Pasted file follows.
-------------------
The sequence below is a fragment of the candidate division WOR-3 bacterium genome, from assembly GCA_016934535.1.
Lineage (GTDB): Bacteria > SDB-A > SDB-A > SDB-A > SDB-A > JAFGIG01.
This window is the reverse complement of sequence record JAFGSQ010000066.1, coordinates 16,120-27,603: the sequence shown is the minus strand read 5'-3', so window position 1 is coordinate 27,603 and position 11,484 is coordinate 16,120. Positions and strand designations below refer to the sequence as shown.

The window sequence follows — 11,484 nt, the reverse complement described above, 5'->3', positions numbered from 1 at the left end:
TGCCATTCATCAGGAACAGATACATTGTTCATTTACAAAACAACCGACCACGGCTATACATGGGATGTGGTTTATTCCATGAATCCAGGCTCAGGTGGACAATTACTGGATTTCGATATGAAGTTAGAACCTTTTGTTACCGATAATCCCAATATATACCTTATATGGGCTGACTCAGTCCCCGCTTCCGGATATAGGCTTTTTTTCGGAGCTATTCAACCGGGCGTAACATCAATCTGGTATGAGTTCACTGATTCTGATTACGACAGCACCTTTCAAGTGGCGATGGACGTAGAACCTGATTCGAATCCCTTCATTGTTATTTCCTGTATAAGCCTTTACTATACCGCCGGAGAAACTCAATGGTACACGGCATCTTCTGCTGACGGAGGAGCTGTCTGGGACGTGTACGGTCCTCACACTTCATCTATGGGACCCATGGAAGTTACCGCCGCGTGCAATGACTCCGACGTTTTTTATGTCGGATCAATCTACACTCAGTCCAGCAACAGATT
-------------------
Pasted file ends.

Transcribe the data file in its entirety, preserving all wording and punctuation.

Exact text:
The sequence below is a fragment of the candidate division WOR-3 bacterium genome, from assembly GCA_016934535.1.
Lineage (GTDB): Bacteria > SDB-A > SDB-A > SDB-A > SDB-A > JAFGIG01.
This window is the reverse complement of sequence record JAFGSQ010000066.1, coordinates 16,120-27,603: the sequence shown is the minus strand read 5'-3', so window position 1 is coordinate 27,603 and position 11,484 is coordinate 16,120. Positions and strand designations below refer to the sequence as shown.

The window sequence follows — 11,484 nt, the reverse complement described above, 5'->3', positions numbered from 1 at the left end:
TGCCATTCATCAGGAACAGATACATTGTTCATTTACAAAACAACCGACCACGGCTATACATGGGATGTGGTTTATTCCATGAATCCAGGCTCAGGTGGACAATTACTGGATTTCGATATGAAGTTAGAACCTTTTGTTACCGATAATCCCAATATATACCTTATATGGGCTGACTCAGTCCCCGCTTCCGGATATAGGCTTTTTTTCGGAGCTATTCAACCGGGCGTAACATCAATCTGGTATGAGTTCACTGATTCTGATTACGACAGCACCTTTCAAGTGGCGATGGACGTAGAACCTGATTCGAATCCCTTCATTGTTATTTCCTGTATAAGCCTTTACTATACCGCCGGAGAAACTCAATGGTACACGGCATCTTCTGCTGACGGAGGAGCTGTCTGGGACGTGTACGGTCCTCACACTTCATCTATGGGACCCATGGAAGTTACCGCCGCGTGCAATGACTCCGACGTTTTTTATGTCGGATCAATCTACACTCAGTCCAGCAACAGATT